Brendon de Jonge of Zimbabwe withdrew from the Olympics on Tuesday because he didn't want to miss two tournaments in his bid to keep his PGA Tour card.
De Jonge is the 12th player to pull out of the Olympics in Rio de Janeiro, where golf makes its return after a 112-year absence.
He is the first player to specifically cite the schedule as it relates to keeping his full playing privileges for next year. De Jonge has missed the cut 15 times in 19 starts this year, plunging to No. 160 in the FedEx Cup standings.
Only the top 125 get into the FedEx Cup playoffs and keep their full cards for the next season. Because The Greenbrier Classic was canceled due to flooding, and de Jonge is not in the final major of the year, he has only five events left.
He said to compete in Rio would have meant missing the Travelers Championship, which ends the day after opening ceremonies, and the John Deere Classic. It also would have meant flying from Rio to North Carolina to prepare for the final event.
De Jonge has finished among the top 100 each of the past six years.
"The reason for my decision is not my concern about the Zika virus," he said in a statement. "It is truly a business decision. It would have been a great honor to play for my country. I am truly disappointed, but my current position on the FedEx Cup points list does not allow me the luxury to skip the John Deere Classic or the Travelers Championship. ... This has to be a priority for me and my family."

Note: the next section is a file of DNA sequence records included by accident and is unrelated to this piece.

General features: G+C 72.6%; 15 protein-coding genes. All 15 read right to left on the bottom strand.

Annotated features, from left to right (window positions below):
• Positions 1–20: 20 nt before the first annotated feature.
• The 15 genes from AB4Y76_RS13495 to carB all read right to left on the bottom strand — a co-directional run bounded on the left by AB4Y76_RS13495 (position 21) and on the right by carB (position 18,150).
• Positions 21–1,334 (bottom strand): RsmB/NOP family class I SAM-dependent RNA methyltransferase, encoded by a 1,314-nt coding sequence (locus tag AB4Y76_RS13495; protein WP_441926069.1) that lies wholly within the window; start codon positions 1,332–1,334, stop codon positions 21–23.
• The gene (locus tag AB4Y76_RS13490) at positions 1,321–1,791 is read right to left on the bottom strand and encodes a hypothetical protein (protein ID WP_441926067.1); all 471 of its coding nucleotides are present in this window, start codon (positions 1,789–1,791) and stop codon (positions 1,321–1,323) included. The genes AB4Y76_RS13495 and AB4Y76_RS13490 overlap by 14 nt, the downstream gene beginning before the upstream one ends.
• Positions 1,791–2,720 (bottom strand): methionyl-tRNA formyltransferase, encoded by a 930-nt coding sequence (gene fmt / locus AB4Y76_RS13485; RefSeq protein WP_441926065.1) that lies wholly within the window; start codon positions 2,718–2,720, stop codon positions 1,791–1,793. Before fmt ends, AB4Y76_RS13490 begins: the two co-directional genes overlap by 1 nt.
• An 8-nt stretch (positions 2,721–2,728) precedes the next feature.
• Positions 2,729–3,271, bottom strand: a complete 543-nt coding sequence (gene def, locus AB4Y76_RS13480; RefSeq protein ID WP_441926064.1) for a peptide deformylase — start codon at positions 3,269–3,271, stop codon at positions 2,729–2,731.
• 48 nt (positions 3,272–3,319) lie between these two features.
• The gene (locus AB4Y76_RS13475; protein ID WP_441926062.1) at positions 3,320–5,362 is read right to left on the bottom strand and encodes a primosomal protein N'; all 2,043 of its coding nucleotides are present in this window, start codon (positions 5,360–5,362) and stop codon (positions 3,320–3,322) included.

Seven of the other 12 players who have pulled out specifically cited Zika, including world No. 1 Jason Day and world No. 4 Rory McIlroy.
De Jonge's decision means that Zimbabwe is not likely to have a golfer in the Olympics. The country's only hope to be represented in Rio is Scott Vincent, who would have to win this week on the Mackenzie Tour in Canada to move into the top 60 in the Olympic ranking.
Otherwise, Zimbabwe would join Fiji (Vijay Singh) in losing a spot because of a withdrawal.
With de Jonge pulling out, Lin Wen-Tang would qualify and give Taiwan two spots in the 60-man field.
Golf organizers, particularly the PGA Tour, had seven years to decide how to cope with the Olympic competition on a worldwide schedule. It already has crammed in three major championships over a seven-week stretch. Two of the final three events in the regular season, key for players to get into the top 125, are against the Olympics.
Camilo Villegas of Colombia, while mentioning the Zika virus, also said his participation could depend on his status in the FedEx Cup. He is at No. 141.